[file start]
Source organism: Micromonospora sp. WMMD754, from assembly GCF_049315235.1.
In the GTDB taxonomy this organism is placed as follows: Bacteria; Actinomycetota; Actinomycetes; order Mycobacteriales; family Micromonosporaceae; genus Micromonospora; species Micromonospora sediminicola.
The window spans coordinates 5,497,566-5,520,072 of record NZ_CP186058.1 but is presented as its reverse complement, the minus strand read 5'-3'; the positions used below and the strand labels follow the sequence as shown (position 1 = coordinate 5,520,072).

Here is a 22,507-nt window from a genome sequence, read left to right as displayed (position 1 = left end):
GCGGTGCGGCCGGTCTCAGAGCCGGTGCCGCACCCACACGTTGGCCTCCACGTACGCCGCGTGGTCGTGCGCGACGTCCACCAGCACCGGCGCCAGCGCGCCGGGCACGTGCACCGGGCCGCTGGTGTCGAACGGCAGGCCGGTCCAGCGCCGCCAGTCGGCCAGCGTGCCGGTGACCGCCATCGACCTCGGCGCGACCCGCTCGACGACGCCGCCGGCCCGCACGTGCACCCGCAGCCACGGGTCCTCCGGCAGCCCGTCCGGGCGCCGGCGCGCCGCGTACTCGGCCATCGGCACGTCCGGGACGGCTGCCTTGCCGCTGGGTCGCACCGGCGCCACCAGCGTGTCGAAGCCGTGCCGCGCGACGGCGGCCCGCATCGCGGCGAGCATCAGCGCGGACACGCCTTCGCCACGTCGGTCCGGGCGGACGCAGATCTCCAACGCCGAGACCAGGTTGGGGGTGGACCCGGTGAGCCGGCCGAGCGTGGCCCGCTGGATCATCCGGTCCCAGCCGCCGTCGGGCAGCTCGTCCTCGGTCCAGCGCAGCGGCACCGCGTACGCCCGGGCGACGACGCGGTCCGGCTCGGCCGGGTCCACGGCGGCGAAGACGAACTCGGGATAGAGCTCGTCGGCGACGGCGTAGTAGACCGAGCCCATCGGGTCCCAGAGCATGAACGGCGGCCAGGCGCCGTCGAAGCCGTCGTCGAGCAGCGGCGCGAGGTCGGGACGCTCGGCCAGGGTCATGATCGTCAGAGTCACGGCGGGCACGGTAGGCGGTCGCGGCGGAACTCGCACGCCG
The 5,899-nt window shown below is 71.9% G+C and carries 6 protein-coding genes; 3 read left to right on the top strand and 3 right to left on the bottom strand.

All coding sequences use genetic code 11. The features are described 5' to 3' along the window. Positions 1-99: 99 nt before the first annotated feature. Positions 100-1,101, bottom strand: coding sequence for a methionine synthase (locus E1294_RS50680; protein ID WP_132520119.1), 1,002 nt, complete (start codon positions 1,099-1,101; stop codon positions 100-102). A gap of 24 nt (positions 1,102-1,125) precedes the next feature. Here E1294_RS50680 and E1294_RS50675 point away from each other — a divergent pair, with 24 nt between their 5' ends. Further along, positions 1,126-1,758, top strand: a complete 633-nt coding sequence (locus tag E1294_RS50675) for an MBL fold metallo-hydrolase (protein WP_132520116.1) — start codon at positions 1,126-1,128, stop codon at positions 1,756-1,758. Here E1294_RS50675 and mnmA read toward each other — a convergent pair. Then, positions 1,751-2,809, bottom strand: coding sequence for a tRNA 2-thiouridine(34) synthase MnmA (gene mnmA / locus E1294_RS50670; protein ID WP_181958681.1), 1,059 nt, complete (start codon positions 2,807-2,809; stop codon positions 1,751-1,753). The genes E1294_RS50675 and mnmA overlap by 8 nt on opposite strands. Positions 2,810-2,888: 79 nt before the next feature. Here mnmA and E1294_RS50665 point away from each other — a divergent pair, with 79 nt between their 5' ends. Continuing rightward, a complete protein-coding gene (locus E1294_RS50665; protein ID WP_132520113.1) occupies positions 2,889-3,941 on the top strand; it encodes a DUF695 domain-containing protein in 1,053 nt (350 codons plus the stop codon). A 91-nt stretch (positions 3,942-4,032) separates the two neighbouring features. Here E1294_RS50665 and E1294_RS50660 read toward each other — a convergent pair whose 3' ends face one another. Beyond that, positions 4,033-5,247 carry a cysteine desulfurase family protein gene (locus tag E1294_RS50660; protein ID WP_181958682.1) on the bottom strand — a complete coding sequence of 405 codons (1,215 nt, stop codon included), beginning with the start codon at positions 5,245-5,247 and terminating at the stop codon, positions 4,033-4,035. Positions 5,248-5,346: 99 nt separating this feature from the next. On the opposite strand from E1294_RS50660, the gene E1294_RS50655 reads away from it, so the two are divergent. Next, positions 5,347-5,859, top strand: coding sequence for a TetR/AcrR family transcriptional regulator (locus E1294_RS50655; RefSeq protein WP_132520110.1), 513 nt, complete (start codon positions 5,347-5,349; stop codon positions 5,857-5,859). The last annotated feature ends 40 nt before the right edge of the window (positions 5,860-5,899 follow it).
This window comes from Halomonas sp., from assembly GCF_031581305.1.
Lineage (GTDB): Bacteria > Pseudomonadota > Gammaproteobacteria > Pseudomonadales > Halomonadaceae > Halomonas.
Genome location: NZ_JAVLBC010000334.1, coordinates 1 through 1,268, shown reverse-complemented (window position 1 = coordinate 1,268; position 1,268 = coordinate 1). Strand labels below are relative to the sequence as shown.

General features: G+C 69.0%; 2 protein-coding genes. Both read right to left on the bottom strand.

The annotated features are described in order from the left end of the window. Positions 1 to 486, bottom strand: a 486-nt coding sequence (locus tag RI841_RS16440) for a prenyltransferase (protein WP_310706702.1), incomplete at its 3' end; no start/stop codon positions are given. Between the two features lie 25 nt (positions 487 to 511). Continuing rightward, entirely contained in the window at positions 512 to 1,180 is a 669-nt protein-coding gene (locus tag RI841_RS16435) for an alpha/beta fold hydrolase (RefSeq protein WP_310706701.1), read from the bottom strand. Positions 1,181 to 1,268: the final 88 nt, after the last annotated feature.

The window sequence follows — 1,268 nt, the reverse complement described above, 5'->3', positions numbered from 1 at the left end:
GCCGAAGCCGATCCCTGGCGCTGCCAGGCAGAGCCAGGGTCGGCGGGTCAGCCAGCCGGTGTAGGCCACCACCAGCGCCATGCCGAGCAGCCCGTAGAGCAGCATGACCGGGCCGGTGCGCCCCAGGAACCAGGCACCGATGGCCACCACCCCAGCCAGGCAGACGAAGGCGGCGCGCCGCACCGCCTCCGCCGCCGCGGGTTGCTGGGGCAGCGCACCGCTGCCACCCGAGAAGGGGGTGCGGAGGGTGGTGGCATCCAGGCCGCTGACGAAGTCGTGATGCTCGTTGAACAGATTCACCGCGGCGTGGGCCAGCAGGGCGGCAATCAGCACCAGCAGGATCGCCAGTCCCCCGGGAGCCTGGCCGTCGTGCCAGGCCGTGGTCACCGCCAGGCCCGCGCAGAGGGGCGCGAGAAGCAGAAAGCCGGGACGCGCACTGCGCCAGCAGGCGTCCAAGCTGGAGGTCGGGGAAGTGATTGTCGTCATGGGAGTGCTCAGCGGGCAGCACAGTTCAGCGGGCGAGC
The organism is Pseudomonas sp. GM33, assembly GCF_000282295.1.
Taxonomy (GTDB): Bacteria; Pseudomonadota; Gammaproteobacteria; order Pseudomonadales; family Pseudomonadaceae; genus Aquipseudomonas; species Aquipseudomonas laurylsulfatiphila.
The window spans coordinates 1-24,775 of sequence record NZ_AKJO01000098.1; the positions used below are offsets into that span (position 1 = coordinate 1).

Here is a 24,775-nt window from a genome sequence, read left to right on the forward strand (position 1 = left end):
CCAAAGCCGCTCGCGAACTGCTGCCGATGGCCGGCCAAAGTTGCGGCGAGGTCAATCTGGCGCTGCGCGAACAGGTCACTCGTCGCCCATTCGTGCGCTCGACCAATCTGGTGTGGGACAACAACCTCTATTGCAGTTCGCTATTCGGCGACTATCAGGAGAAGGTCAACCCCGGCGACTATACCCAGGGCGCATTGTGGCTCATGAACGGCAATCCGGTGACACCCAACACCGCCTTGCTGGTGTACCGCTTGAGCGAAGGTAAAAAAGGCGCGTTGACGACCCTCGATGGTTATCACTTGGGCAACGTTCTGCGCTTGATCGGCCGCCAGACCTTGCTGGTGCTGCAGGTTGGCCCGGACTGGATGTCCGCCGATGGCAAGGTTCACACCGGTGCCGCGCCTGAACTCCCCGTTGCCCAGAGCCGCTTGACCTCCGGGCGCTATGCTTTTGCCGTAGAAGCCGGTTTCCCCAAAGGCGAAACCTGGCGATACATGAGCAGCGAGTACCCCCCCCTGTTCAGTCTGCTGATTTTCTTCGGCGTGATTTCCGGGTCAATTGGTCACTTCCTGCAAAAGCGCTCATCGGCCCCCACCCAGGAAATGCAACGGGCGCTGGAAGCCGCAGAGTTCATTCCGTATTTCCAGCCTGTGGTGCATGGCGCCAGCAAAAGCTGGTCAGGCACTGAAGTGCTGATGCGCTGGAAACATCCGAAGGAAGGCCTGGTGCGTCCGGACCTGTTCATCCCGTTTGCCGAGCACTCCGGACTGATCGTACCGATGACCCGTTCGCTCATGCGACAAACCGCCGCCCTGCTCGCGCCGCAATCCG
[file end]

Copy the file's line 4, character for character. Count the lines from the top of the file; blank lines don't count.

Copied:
Here is a 22,507-nt window from a genome sequence, read left to right as displayed (position 1 = left end):